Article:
The discovery of the oncogenic virus and the analysis of its nucleic acid, together with the development of new biochemical technology have permitted the partial knowledge of the molecular mechanisms responsible for the cellular neoplastic transformation. This work, besides describing the discovery of the first oncogenic virus and the experiments to demonstrate the existence of the oncogenes, summarizes its activation mechanisms and its intervention in cellular metabolisms. Ionizing radiation is among the external agents that induce the neoplastic process. Its participation in the genesis of this process and the contribution of oncogenes to the cellular radioresistance are among the topics, which are referred to another topic that makes reference. At the same time as the advancement of theoretical knowledge, lines of investigation for the application of the new concepts in diagnosis, prognosis and therapeutical treatment, were developed. An example of this, is the study of the participation of the oncogen c-erbB-2 in human breast cancer and its implications on the anti tumoral therapy. (author) 87 refs., 7 figs., 3 tabs. [Espanol] El descubrimiento de los virus oncogenicos y el analisis de su acido nucleico, junto con el desarrollo de nuevas tecnicas bioquimicas, ha permitido conocer parcialmente los mecanismos moleculares responsables de la transformacion de una celula normal en neoplasica. En este trabajo, ademas de describir el descubrimiento de los primeros virus oncogenicos y las experiencias para demostrar la existencia de los oncogenes, se resumen sus mecanismos de activacion y su intervencion en el metabolismo celular. Entre los agentes expernos que inducen un proceso oncogenico, se encuentran las radiaciones ionizantes. Su participacion en la genesis de este proceso y la contribucion de los oncogenes a la radioresistencia de las celulas tumorales, es otro de los temas a que se hace referencia. Paralelamente al avance del conocimiento teorico, se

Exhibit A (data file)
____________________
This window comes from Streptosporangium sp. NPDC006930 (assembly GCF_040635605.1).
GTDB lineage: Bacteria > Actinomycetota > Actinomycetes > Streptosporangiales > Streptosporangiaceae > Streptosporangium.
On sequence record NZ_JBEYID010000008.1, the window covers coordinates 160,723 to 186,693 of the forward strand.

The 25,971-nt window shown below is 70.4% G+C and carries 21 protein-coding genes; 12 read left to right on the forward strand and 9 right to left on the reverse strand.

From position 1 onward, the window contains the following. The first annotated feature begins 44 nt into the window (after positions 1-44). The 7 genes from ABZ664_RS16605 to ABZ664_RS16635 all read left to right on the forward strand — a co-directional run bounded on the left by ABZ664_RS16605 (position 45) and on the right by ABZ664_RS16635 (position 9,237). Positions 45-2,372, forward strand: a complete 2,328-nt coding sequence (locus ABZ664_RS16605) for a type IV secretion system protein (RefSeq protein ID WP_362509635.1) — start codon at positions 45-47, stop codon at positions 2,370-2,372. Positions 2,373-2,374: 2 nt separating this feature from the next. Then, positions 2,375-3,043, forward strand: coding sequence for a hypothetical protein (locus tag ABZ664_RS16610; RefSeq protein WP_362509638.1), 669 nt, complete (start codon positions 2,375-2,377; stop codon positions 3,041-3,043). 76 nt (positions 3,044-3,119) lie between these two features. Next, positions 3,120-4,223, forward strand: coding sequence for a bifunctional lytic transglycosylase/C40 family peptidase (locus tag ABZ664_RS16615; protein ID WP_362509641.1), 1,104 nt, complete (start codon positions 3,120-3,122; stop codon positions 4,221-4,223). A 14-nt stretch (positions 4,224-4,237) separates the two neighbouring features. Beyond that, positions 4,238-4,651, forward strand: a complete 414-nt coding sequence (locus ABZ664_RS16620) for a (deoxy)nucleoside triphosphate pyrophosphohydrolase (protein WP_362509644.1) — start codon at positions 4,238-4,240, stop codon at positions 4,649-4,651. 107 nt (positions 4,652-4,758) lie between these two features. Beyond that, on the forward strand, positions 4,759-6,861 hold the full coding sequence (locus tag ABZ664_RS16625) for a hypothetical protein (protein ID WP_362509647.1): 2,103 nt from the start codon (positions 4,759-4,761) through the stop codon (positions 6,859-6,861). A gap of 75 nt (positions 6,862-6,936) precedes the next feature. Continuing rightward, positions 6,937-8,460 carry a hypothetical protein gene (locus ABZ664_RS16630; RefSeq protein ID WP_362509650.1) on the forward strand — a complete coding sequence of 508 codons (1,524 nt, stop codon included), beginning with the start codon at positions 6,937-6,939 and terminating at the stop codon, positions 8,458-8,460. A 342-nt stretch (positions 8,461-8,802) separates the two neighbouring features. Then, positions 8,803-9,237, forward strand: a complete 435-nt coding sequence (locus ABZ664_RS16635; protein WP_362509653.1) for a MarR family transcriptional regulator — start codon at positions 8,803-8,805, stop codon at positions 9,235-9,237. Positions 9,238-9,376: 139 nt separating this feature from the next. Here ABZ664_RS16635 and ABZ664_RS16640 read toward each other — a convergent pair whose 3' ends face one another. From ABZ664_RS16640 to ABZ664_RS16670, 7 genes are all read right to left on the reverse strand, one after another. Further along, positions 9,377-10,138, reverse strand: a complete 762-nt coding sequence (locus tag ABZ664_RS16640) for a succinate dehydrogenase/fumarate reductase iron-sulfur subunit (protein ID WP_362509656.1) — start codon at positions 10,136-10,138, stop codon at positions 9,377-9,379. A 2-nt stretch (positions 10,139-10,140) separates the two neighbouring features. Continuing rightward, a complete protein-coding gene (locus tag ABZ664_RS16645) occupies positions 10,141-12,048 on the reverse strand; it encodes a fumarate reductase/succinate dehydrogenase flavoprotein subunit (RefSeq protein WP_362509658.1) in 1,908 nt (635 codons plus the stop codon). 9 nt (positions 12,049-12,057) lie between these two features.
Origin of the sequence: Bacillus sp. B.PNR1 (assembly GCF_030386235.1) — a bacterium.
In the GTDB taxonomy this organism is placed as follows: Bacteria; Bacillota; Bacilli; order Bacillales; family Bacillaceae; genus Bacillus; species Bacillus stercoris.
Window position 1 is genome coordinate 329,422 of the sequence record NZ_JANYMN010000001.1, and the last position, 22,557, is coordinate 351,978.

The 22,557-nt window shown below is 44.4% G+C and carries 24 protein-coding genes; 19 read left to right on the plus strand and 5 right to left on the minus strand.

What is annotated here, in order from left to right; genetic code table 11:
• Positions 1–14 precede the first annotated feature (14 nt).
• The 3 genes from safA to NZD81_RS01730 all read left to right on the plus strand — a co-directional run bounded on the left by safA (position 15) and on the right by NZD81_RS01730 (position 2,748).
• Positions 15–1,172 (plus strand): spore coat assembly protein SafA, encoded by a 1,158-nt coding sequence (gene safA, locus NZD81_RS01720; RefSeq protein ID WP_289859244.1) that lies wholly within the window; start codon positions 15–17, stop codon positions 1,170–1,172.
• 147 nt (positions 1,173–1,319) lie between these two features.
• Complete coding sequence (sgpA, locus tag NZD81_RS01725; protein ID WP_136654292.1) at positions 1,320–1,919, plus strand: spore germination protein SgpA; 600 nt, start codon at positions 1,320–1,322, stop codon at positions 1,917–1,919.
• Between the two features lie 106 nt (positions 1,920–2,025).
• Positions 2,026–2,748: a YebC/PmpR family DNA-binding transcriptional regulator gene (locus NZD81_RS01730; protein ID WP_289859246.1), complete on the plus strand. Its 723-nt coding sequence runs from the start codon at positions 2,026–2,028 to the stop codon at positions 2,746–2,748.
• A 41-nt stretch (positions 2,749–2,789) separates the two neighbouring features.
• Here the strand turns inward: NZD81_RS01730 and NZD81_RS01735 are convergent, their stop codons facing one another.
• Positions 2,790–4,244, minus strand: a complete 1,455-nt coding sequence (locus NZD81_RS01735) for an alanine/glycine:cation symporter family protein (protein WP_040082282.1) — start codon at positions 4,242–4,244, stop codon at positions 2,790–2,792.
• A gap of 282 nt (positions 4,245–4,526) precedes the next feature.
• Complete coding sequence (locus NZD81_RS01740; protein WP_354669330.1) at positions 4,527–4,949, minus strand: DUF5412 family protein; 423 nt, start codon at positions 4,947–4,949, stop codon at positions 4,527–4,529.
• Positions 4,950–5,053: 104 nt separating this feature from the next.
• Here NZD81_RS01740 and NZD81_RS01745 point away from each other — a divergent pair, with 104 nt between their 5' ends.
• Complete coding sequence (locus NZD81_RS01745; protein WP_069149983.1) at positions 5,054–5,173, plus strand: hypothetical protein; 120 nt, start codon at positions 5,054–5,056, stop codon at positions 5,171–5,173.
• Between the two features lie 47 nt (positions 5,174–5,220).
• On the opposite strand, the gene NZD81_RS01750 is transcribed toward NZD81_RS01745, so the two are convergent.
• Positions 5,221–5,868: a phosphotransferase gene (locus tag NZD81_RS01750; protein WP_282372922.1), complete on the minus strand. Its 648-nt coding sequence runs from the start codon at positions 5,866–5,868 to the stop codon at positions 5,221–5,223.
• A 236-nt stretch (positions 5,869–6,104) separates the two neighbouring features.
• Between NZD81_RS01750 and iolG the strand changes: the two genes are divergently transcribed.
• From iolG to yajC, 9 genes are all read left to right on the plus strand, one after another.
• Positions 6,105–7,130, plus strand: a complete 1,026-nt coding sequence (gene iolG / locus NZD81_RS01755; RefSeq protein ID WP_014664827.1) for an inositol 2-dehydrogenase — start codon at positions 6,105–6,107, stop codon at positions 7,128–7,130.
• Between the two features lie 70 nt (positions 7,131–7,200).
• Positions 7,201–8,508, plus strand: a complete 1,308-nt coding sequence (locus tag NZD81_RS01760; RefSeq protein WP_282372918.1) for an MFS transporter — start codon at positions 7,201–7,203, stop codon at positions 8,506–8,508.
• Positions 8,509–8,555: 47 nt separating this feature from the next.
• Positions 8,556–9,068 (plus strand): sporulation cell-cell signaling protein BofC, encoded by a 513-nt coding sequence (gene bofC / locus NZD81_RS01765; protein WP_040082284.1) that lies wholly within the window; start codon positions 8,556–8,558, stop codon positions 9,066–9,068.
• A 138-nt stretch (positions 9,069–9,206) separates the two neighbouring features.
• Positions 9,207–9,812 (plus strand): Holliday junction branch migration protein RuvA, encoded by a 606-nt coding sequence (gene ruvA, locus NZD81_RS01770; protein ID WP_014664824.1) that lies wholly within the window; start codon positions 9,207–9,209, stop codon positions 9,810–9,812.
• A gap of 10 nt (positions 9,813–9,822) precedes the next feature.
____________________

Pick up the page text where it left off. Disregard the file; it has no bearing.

4. NF-κB-Activating Complex Engaged in Response to EGFR Oncogene Inhibition Drives Tumor Cell Survival and Residual Disease in Lung Cancer

    Directory of Open Access Journals (Sweden)

    Collin M. Blakely

    2015-04-01